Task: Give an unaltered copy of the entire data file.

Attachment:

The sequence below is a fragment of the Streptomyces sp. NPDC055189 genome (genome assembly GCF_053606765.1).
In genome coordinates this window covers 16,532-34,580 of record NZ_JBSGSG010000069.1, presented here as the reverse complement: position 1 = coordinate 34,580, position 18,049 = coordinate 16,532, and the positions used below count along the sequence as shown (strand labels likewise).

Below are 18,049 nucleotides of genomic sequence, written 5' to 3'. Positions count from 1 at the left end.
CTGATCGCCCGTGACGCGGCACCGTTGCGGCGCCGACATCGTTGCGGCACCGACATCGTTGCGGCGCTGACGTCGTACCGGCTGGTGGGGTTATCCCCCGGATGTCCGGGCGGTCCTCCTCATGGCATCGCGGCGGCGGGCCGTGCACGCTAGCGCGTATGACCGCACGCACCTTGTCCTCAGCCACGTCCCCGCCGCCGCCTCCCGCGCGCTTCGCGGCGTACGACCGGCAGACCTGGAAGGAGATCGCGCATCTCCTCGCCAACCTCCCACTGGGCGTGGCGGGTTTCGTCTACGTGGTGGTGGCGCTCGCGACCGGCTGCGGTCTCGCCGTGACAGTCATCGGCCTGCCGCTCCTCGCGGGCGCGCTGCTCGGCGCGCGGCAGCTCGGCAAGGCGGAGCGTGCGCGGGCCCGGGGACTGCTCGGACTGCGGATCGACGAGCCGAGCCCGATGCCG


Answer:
The sequence below is a fragment of the Streptomyces sp. NPDC055189 genome (genome assembly GCF_053606765.1).
In genome coordinates this window covers 16,532-34,580 of record NZ_JBSGSG010000069.1, presented here as the reverse complement: position 1 = coordinate 34,580, position 18,049 = coordinate 16,532, and the positions used below count along the sequence as shown (strand labels likewise).

Below are 18,049 nucleotides of genomic sequence, written 5' to 3'. Positions count from 1 at the left end.
CTGATCGCCCGTGACGCGGCACCGTTGCGGCGCCGACATCGTTGCGGCACCGACATCGTTGCGGCGCTGACGTCGTACCGGCTGGTGGGGTTATCCCCCGGATGTCCGGGCGGTCCTCCTCATGGCATCGCGGCGGCGGGCCGTGCACGCTAGCGCGTATGACCGCACGCACCTTGTCCTCAGCCACGTCCCCGCCGCCGCCTCCCGCGCGCTTCGCGGCGTACGACCGGCAGACCTGGAAGGAGATCGCGCATCTCCTCGCCAACCTCCCACTGGGCGTGGCGGGTTTCGTCTACGTGGTGGTGGCGCTCGCGACCGGCTGCGGTCTCGCCGTGACAGTCATCGGCCTGCCGCTCCTCGCGGGCGCGCTGCTCGGCGCGCGGCAGCTCGGCAAGGCGGAGCGTGCGCGGGCCCGGGGACTGCTCGGACTGCGGATCGACGAGCCGAGCCCGATGCCG